He covers the sky with clouds;
he supplies the earth with rain and makes grass grow on the hills. | Psalm 147:8
Y’all, it is officially the middle of June, and I am tired. June has been, thus far, a long, wonderful, slightly arduous month. I am anxious for July.
Life has been very, very rushed the last two weeks, and it has taken a toll on me. Not in huge ways, but more in the little ways: I am more prone to frustration and anger, focused on a list of tasks and not resting well, cryptic, cynical, weary. This is not to say that the last two weeks haven’t been wonderful; there have been many good things (weddings! bachelorette parties! seeing family! eating delicious steak from Texas! chocolate cake! long weekends!). Yet I am discovering anew that I cannot go very long without learning how to rest well.
One would think I had learned this lesson already from making it through college and planning a wedding. Apparently it’s a lesson to keep relearning.
Tonight is the first time I have sat down and had quiet time in at least two weeks, probably closer to a month. After a frustrated quarter of an hour trying to pray, the Lord brought it to my mind that I should pray through a psalm, and I opened to the end of the Psalms to the above chapter (147). Verse 8 stood out to me for many wonderful reasons.
One, the verse is sequential: the Lord waters the grass and enables it to grow, but first He causes the rain to fall, and before that, He casts the clouds out over the sky. I love seeing the natural order of things here, but He initiates the end result.
Two, everything is provided for the growth. Grass could not grow without water; water must be provided. The Lord provides even for the grass that grows. He provides all I need, too: rest. Lessons when I need them (which, by the way, is always). Joy. Forgiveness. Conviction. Earlier in the chapter, verse 6 reads “the Lord sustains the humble, but casts the wicked to the ground.”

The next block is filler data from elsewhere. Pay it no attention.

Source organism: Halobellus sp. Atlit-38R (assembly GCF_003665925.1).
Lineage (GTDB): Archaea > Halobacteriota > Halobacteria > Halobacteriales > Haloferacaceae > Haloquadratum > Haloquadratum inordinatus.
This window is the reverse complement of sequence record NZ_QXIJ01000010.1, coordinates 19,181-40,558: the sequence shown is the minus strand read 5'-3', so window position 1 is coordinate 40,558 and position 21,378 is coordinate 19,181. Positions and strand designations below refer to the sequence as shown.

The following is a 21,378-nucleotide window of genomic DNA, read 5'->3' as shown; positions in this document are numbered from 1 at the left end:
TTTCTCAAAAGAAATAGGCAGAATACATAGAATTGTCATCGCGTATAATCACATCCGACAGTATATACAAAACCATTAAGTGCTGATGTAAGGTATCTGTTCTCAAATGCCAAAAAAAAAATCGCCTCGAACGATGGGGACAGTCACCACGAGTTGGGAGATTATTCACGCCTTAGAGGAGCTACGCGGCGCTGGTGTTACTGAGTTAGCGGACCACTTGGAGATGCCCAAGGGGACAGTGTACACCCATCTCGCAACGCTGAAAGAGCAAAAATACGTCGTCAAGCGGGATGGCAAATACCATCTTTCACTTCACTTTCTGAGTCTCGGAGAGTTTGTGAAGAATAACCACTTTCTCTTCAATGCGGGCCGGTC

Three, clouds (often regarded as bad tidings) will come to help the growth along. I am not happy to learn how bad I am at resting well, but chances are I will not get any better at resting if I’m not tired first. I also won’t grow in quite the same way without some rain.
I don’t say this to negate the value of work. I love the way Elisabeth Elliot phrases how rest and word depend on each other:
“Work is a blessing. God has so arranged the world that work is necessary, and He gives us hands and strength to do it. The enjoyment of leisure would be nothing if we had only leisure. It is the joy of work well done that enables us to enjoy rest, just as it is the experiences of hunger and thirst that make food and drink such pleasures.” Elisabeth Elliot, Discipline: The Glad Surrender
And so I rejoice to learn in whatever way the Lord sees fit.
Fourthly (and lastly!), the grass displays the glory of the One who sent the clouds. When I learn well at the Lord’s hands, His grandeur may shine a little more brightly. That is something I want to learn more and more of in every coming season, busy though some may be!